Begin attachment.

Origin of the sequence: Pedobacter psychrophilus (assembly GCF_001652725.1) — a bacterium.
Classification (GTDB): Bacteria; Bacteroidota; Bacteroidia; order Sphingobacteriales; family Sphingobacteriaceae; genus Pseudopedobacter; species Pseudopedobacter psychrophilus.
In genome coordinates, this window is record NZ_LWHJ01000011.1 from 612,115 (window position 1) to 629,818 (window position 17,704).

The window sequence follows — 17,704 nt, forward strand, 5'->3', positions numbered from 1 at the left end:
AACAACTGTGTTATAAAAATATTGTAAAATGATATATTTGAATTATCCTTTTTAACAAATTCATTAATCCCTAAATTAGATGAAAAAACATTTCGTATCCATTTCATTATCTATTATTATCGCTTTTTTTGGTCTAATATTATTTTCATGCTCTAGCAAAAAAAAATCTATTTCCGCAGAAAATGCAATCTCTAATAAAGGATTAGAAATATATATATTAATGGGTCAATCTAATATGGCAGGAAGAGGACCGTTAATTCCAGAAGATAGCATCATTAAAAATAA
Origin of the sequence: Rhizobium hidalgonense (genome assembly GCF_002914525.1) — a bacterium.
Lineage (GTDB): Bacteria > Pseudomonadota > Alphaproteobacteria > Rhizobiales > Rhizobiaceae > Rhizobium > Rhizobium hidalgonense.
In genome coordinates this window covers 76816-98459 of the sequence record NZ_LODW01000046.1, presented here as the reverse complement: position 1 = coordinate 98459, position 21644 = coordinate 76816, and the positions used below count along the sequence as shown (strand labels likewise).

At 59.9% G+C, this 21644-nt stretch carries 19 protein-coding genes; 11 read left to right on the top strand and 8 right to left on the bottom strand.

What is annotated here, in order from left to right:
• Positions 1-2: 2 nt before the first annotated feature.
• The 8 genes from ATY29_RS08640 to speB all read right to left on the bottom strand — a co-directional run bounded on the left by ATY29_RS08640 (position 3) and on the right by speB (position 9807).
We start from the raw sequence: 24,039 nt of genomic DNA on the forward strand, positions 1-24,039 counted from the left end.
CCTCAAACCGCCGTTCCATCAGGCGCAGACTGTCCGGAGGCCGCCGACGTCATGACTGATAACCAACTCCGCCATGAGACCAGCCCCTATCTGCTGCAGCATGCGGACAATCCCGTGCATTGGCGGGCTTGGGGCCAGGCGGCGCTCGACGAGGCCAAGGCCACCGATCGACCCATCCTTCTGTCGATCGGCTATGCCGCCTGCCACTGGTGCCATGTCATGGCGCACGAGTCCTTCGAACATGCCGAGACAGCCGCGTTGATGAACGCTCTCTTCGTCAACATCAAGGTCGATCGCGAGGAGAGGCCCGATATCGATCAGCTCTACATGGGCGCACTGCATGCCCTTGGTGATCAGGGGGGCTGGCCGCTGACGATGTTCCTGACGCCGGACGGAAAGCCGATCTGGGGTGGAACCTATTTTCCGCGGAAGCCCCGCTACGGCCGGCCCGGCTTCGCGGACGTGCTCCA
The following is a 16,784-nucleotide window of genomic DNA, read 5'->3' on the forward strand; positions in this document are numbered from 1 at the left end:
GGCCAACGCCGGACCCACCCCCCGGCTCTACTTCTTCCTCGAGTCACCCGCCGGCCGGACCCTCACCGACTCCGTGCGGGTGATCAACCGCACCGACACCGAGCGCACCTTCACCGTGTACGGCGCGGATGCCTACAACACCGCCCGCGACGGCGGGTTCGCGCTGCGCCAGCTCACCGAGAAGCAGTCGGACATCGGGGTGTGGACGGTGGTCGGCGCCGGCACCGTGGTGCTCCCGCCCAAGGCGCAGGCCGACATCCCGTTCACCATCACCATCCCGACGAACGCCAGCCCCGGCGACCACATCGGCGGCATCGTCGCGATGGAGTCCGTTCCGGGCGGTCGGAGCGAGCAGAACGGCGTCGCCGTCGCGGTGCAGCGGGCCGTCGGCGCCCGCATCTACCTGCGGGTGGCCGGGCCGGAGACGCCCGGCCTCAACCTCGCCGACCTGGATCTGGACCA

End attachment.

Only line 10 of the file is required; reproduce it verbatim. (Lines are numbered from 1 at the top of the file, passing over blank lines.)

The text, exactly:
What is annotated here, in order from left to right: